In its own solitary way this book is a thing of beauty and I hope it gets a nod next year when it’s time for handing out awards and being listed on distinguished and best books lists. It’s a story of sorrow, vengeance, loneliness, abuse and loss.
The story is narrated by the main character, Maurice Hannigan, as he tells the tale of his life and how he became the man he is and the people who helped him become that man. Now as an old man he looks back upon mistakes, the events that formed his character and some of his regrets. Five people, five toasts and his entire life in one evening.
The natural inclination of man or woman is to look back upon their lives as they grow older, especially if they are nearing the end of their time. The author really captures this nostalgic mood and how conflicted Hannigan feels about certain situations and people in his life.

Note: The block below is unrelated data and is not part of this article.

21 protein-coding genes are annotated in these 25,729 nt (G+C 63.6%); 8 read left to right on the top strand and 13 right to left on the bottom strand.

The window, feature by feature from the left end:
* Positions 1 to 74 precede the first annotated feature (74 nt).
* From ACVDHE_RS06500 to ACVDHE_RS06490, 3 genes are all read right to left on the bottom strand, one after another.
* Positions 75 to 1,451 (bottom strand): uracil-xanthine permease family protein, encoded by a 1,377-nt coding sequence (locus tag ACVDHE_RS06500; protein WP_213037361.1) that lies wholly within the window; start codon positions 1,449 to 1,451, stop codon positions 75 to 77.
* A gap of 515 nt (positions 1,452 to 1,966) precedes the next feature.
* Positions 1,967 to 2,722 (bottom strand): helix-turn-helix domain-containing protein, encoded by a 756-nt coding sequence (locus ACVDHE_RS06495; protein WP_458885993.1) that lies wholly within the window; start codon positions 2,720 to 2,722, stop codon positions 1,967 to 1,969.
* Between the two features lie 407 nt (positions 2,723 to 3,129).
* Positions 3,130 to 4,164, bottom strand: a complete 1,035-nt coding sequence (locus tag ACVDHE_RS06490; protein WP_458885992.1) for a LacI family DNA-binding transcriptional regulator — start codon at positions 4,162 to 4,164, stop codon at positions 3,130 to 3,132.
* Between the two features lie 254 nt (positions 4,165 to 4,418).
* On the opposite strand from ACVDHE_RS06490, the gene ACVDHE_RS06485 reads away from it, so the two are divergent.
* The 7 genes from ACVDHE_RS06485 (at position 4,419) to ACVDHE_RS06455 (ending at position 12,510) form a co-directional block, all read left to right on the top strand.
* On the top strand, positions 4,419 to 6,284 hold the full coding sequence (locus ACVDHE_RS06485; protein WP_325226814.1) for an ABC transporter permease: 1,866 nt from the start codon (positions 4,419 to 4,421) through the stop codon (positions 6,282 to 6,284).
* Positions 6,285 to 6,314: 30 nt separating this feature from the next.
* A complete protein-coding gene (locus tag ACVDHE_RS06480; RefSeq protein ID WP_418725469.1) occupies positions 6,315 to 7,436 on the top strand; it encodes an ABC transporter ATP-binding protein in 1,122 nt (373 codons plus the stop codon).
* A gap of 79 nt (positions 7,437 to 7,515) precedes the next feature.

One of the more poignant moments is when Hannigan has no choice but to put himself in the shoes of the man he has hated his whole life. Not that it makes that man less of a muppet, but it does give Hannigan a different perspective on certain behaviour and events he had to endure. Sometimes we only see one side of the story, which is often coloured by our own frame of reference and emotional involvement.
Griffin has a natural flair for writing and telling a story. With the most basic of recipes, one man and his drink of choice, just his voice and his memories – the author gives us a deep well of emotions, caustic commentary and breathtaking honesty. The reader lifts their drink and toasts alongside Hannigan, as he contemplates and reminisces the many decades of calculated moves. It’s a subtle and spectacular read.